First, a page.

There are many types of scams, but here are some common ones. It is not a complete list, which can be found at the Ohio Attorney General’s Office at www.ohioattorneygeneral.gov.
Credit Repair Scams
These companies will charge people hundreds of dollars with the promises of restored credit and erased debt. However, they do little or nothing to improve a person’s credit. If a person needs to repair their credit or consolidate debt, they can arrange payment plans and improve their credit score themselves for little or no cost through a nonprofit credit counseling agency.
Fake Check Scams
This scam starts out by someone sending a person a check or money order and are asked to deposit it in their account. They have then asked for a wire-transfer for a portion of the money, minus a nice bonus for the sender as a “thank you” for helping out. The Ohio Attorney General’s Office says regardless of the pitch, the result is the same: the check or money order received is counterfeit. It will be returned to the bank unpaid, and the full amount will be deducted from that person’s account. “Never wire-transfer money to a stranger,” according to the Ohio Attorney General’s Office.
This scam is where a person is contacted by an alleged friend or family member, usually by e-mail or social media, asking for money to be sent immediately. This may in fact be an imposter or hacker. Before sending money, contact that friend or family member directly, using a different method of communication. Ask a question only the friend or family member would know how to answer.
Home Improvement Fraud
This occurs when contractors or companies don’t complete the work they were paid to do. They offer false promises and often disappear without doing any work or after doing a poor job. Always obtain at least three estimates, get everything in writing and check references. Contractors who knock on a door are required by law to provide people with a three-day right-to-cancel prior to beginning any work.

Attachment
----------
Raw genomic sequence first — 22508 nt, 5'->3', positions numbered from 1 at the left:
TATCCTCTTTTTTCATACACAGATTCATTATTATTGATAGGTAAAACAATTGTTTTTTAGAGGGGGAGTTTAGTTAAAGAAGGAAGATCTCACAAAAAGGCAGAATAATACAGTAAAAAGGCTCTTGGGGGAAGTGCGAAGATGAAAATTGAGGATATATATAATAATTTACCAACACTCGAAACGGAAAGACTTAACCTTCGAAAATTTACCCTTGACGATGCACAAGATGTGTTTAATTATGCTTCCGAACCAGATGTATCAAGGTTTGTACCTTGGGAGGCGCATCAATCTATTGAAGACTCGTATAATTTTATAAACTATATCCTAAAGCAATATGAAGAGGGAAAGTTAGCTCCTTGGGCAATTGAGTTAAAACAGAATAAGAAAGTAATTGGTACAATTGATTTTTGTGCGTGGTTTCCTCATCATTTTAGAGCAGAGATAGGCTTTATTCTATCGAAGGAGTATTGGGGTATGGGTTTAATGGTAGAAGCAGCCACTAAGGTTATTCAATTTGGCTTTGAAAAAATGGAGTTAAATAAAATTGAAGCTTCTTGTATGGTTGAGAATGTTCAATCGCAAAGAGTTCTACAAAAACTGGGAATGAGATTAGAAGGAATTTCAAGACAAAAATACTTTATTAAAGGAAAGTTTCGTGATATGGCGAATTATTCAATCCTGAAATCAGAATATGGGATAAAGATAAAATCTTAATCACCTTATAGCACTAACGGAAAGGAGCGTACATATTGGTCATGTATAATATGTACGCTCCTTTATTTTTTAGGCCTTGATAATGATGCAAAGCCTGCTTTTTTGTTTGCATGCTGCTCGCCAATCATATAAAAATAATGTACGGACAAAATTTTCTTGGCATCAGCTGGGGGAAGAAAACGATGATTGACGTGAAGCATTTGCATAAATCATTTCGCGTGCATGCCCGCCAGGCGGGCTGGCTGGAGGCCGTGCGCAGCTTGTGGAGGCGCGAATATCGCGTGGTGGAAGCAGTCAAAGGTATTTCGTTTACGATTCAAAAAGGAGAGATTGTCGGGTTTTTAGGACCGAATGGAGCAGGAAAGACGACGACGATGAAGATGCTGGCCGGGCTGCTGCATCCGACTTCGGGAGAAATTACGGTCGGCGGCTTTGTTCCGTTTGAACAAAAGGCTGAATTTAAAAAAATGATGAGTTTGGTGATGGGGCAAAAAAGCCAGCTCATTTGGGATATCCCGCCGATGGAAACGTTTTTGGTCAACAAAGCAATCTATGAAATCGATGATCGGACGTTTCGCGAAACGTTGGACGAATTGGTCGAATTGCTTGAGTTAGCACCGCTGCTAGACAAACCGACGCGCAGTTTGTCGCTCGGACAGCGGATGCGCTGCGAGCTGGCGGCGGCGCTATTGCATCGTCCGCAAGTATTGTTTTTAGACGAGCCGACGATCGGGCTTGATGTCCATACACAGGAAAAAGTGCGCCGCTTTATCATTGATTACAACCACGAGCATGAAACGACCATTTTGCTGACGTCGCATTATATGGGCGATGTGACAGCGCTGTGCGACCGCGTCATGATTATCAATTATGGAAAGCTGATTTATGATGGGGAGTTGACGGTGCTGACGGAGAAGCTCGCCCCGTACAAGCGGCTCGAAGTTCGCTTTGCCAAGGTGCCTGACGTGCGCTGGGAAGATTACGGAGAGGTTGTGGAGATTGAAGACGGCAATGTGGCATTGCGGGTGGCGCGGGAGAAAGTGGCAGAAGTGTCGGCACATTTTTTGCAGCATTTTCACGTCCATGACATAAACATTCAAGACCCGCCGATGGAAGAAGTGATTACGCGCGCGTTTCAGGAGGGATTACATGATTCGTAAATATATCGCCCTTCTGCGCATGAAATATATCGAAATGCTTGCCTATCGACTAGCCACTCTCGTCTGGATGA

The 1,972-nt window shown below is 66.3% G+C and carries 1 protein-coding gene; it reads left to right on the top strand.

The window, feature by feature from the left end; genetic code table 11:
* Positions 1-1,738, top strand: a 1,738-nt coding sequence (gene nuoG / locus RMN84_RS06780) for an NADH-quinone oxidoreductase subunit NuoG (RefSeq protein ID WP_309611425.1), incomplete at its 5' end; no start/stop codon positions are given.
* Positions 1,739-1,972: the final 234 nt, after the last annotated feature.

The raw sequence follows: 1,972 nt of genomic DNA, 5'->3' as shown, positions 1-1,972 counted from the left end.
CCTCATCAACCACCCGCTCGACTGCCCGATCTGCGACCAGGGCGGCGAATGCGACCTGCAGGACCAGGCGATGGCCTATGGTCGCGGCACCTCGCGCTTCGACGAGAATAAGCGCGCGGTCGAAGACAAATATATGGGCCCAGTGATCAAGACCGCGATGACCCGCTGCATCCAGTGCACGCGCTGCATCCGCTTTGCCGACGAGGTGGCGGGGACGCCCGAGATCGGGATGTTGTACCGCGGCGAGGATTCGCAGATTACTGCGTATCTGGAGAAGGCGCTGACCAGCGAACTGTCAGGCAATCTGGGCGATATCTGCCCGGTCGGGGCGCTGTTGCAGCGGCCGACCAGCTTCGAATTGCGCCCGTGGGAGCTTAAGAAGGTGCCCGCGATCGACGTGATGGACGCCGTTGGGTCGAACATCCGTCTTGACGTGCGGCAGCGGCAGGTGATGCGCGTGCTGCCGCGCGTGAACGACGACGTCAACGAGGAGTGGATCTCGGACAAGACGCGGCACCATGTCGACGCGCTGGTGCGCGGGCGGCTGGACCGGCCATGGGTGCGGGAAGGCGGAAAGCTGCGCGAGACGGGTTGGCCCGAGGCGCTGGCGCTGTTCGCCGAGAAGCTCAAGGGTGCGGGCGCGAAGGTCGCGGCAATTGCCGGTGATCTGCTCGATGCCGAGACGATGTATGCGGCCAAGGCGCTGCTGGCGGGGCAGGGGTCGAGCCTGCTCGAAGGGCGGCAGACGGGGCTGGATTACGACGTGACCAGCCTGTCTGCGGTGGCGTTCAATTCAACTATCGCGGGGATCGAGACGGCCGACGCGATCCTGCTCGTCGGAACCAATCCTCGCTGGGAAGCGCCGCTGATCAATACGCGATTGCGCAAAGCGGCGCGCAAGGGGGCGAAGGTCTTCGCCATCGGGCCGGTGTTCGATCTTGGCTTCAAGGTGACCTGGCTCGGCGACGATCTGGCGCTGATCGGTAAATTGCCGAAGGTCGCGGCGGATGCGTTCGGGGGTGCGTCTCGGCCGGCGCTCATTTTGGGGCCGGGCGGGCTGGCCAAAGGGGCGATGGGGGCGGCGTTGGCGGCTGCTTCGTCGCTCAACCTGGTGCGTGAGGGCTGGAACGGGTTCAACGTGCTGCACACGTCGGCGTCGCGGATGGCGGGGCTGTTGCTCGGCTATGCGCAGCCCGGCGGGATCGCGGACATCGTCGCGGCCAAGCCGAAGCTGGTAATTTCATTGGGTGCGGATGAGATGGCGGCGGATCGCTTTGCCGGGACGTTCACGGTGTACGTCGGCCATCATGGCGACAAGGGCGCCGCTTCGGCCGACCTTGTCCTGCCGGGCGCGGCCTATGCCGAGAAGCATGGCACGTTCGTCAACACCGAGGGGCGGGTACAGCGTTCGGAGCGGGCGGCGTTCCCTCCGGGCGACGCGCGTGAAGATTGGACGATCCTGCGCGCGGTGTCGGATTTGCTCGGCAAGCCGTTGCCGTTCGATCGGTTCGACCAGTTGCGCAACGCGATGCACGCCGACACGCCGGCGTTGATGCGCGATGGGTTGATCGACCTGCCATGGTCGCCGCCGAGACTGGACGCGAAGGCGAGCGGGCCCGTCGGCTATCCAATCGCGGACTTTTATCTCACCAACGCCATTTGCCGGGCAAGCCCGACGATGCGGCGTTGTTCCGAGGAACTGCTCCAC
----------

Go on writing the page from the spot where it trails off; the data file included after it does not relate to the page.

Identity theft happens when someone fraudulently uses a person’s personal information, such as a bank account number or Social Security number, to obtain credit, take out a loan, receive medical treatment, get identification, or otherwise pretend to be the person they’re attempting to scam. Never give personal information to any unfamiliar or untrustworthy person, especially when solicited over the phone.
Someone may call or email [pretending to be from a government agency ― like the IRS or the local court. The person will demand immediate payment, likely for back taxes or an old court fee, and threaten arrest if payment is not made immediately. The scammer may also request personal information, such as a Social Security Number. Never give any personal information out over the phone from an unsolicited caller.
Don’t trust the caller ID. Scammers use a technology called Voice over Internet Protocol (VoIP) or “spoofing” to disguise the number that appears on a person’s caller ID. The caller ID may show a person’s bank or a local area code, but the call is actually coming from a scammer possibly in another country. Any caller asking for personal or financial information, hang up. A bank nor government agency will never request a Social Security number or account information over the phone.
Some scammers pretend to be a person’s bank or a government agency to “phish” for personal information. They ask for a person to update or confirm an account by submitting their bank account number, password, or Social Security Number. Never respond to unexpected requests for personal information. A bank nor the Internal Revenue Service will never request personal information over the phone or by e-mail.
Sweepstake and Prize Scams
Someone may fictitiously claim a person won the lottery, a contest, or another prize. In order to collect winnings, however, the person will be asked to pay an advance fee, often via wire-transfer or money order. This is a scam. Legitimate sweepstakes are free and require no purchase.